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Boards at WorkHow Directors View their Roles and Responsibilities$
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Philip Stiles and Bernard Taylor

Print publication date: 2002

Print ISBN-13: 9780199258161

Published to Oxford Scholarship Online: January 2010

DOI: 10.1093/acprof:oso/9780199258161.001.0001

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The Changing Expectations of Boards of Directors

The Changing Expectations of Boards of Directors

Chapter:
(p.1) 1 The Changing Expectations of Boards of Directors
Source:
Boards at Work
Author(s):

Philip Stiles (Contributor Webpage)

Bernard Taylor (Contributor Webpage)

Publisher:
Oxford University Press
DOI:10.1093/acprof:oso/9780199258161.003.0001

Whereas the popular media and corporate governance experts have characterised boards largely as rubber stamps for management, a number of high-profile cases have shown that non-executive directors are flexing their muscles. At the same time, the institutional investors have also received a wake-up call following celebrated cases of corporate malfeasance or incompetence. The widespread introduction of a non-executive cadre, the splitting of the roles of chairman and chief executive officer, and the creation of a board committee structure to handle audit and remuneration issues have increased the potential influence of the board. However, these developments have not allayed the popular perception of boards as ineffectual. This view is challenged in this book, which shows that the role of the board of directors has far more potential for active involvement in the running of the organisation. It depends on the degree of cooperation and trust that exists between board members and in the relationships the board has with management as well as with shareholders/stakeholders.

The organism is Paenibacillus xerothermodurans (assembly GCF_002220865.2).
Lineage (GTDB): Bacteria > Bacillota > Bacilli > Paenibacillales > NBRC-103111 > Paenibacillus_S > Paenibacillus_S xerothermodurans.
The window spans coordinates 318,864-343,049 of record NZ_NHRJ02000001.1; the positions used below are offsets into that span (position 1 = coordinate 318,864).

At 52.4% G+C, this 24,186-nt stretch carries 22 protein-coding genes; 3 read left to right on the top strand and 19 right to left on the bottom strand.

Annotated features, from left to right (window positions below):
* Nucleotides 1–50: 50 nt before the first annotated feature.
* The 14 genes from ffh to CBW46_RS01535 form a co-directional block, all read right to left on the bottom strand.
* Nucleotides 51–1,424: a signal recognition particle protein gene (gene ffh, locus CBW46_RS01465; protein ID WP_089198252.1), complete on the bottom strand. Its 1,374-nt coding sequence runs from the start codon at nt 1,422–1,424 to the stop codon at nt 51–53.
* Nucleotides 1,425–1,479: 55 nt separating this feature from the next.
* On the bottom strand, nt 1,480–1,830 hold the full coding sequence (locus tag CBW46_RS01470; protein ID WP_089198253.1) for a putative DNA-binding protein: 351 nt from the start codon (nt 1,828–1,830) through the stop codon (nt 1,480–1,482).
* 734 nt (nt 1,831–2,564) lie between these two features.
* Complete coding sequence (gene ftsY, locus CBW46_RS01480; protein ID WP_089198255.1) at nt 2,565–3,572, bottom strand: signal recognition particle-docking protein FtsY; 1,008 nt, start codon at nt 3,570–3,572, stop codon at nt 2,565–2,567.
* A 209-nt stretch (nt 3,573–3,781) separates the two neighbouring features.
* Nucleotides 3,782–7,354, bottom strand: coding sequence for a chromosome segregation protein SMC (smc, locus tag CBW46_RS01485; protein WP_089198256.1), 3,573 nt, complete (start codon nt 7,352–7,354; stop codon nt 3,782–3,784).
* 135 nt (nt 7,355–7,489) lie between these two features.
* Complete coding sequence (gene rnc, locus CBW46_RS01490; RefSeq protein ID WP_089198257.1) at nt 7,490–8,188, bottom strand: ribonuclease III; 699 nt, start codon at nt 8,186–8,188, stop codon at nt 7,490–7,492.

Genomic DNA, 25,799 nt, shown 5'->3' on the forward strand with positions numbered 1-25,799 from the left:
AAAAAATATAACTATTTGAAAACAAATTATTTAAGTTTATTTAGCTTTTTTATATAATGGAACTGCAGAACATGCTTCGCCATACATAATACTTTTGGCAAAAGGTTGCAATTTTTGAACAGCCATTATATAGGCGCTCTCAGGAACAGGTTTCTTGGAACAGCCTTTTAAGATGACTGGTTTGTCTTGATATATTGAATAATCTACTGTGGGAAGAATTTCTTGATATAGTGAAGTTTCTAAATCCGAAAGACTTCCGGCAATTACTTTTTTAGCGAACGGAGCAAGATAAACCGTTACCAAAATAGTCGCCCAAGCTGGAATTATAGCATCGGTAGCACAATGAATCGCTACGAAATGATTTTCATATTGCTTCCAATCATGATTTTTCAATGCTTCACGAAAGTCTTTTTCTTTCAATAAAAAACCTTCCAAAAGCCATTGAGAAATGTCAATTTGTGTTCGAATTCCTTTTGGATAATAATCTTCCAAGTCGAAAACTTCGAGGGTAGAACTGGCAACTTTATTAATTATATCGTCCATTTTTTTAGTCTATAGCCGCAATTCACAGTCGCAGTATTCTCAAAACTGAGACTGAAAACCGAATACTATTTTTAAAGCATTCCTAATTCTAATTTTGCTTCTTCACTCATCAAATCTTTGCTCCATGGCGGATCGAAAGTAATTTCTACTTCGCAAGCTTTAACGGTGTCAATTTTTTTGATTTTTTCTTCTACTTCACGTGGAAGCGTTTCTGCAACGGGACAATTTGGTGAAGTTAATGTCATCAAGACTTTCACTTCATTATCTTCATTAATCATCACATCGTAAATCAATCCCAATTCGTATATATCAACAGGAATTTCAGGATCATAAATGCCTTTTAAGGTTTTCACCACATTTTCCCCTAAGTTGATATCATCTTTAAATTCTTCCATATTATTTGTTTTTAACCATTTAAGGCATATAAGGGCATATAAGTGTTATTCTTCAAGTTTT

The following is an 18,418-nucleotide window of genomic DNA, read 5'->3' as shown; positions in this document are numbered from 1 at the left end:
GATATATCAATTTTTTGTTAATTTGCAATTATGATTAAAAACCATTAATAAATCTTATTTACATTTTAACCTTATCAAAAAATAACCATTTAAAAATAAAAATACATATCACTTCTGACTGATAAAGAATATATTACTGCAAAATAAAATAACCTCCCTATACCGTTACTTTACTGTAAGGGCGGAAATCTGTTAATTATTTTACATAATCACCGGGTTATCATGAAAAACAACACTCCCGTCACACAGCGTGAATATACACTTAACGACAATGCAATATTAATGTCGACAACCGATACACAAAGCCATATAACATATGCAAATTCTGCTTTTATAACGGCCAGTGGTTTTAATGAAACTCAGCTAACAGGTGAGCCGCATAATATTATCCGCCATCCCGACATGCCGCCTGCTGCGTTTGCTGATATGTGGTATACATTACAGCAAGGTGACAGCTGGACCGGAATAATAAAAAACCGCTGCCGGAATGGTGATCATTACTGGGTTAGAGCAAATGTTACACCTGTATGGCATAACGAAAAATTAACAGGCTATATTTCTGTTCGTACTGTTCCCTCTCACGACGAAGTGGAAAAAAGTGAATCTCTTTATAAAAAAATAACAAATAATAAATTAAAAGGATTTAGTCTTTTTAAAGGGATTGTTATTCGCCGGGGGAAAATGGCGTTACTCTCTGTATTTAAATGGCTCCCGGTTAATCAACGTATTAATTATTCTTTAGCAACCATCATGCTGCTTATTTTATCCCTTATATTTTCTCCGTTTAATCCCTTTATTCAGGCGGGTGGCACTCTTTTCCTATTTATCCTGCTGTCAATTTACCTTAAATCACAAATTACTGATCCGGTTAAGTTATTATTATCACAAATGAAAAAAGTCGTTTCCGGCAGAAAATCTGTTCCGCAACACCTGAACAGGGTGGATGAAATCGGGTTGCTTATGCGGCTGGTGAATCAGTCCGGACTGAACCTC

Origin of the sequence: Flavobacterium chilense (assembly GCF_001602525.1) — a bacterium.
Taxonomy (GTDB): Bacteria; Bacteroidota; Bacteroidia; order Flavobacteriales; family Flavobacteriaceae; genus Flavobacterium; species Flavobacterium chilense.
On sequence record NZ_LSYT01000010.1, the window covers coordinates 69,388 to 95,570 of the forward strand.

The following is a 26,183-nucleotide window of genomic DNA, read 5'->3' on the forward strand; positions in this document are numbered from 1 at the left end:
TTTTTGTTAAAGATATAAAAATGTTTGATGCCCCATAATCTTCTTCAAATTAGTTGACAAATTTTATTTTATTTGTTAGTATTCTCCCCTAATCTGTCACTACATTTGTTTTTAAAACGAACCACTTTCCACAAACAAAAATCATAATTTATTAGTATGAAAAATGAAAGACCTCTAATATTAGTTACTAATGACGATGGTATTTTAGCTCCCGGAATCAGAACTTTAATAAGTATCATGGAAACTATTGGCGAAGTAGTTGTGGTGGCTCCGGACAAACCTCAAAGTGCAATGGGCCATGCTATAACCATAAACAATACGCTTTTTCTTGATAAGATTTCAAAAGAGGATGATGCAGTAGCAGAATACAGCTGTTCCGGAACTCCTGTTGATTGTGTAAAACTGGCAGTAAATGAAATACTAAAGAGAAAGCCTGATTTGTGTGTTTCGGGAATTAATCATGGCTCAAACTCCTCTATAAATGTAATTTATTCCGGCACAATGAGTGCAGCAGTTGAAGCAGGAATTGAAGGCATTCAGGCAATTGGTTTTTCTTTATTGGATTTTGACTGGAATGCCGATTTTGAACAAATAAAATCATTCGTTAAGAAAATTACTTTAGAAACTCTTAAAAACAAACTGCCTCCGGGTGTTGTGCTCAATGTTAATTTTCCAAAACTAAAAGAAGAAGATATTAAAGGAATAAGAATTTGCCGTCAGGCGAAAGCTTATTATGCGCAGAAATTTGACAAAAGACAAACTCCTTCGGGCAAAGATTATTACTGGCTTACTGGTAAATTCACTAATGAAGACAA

Keywords:   boards of directors, non-executive directors, management, shareholders, chief executive officer, institutional investors, corporate governance, trust

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